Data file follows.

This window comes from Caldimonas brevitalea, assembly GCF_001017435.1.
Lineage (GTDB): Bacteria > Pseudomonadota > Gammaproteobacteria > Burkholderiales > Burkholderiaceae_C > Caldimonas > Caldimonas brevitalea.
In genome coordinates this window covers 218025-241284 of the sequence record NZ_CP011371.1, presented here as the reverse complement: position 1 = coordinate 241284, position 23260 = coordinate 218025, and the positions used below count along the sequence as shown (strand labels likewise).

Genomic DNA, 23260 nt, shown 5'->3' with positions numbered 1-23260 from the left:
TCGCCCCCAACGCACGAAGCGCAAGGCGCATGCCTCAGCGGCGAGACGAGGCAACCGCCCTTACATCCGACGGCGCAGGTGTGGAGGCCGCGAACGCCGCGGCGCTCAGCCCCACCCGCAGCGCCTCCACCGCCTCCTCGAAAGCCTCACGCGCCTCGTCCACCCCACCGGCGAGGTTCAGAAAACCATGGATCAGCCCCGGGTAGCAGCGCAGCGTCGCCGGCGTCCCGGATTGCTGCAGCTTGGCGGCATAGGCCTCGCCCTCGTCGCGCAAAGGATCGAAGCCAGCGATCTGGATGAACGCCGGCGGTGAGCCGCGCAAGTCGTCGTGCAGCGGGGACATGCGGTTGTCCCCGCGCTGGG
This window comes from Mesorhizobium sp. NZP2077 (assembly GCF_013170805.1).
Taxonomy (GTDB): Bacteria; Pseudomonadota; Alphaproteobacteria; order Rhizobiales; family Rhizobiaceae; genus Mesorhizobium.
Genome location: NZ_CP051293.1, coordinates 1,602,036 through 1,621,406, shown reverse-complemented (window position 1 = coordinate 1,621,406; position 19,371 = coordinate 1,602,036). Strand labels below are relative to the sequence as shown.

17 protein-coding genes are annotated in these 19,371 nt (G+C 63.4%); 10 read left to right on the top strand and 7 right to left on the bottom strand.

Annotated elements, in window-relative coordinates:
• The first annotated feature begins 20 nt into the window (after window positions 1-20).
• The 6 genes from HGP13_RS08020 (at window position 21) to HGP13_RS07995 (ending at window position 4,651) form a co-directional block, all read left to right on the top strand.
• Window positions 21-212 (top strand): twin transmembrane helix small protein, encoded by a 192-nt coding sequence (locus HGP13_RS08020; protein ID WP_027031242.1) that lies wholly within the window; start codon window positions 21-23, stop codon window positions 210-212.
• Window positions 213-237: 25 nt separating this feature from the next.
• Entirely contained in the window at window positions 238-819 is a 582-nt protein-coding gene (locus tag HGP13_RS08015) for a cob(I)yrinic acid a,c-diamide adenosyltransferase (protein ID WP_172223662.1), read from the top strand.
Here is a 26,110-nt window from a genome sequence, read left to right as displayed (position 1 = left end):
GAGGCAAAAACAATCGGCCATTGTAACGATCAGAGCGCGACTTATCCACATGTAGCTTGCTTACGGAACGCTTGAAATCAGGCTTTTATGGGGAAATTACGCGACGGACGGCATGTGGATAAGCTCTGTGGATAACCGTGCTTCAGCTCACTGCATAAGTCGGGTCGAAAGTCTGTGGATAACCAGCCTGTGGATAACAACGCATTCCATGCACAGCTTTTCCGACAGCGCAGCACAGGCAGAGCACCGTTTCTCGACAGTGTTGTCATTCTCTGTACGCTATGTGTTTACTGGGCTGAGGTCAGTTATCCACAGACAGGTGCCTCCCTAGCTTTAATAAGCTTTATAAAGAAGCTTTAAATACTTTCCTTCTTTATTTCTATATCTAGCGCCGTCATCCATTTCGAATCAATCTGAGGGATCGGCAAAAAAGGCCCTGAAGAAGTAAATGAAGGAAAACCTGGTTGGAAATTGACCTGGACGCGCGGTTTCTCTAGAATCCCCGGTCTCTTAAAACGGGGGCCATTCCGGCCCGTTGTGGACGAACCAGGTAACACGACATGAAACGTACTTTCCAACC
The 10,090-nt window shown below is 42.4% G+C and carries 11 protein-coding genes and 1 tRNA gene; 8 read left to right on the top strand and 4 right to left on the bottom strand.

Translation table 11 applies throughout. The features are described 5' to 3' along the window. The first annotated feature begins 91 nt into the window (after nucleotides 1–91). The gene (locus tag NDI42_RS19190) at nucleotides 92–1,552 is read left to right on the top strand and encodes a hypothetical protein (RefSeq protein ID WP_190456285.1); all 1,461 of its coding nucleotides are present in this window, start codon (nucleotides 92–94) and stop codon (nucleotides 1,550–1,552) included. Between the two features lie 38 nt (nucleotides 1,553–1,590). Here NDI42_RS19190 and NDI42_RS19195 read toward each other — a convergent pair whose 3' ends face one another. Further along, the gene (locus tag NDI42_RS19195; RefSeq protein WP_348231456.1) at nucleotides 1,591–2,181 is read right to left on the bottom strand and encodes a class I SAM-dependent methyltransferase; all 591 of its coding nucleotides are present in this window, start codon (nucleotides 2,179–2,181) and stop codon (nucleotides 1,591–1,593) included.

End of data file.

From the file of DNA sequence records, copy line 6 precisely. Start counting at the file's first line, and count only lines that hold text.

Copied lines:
This window comes from Mesorhizobium sp. NZP2077 (assembly GCF_013170805.1).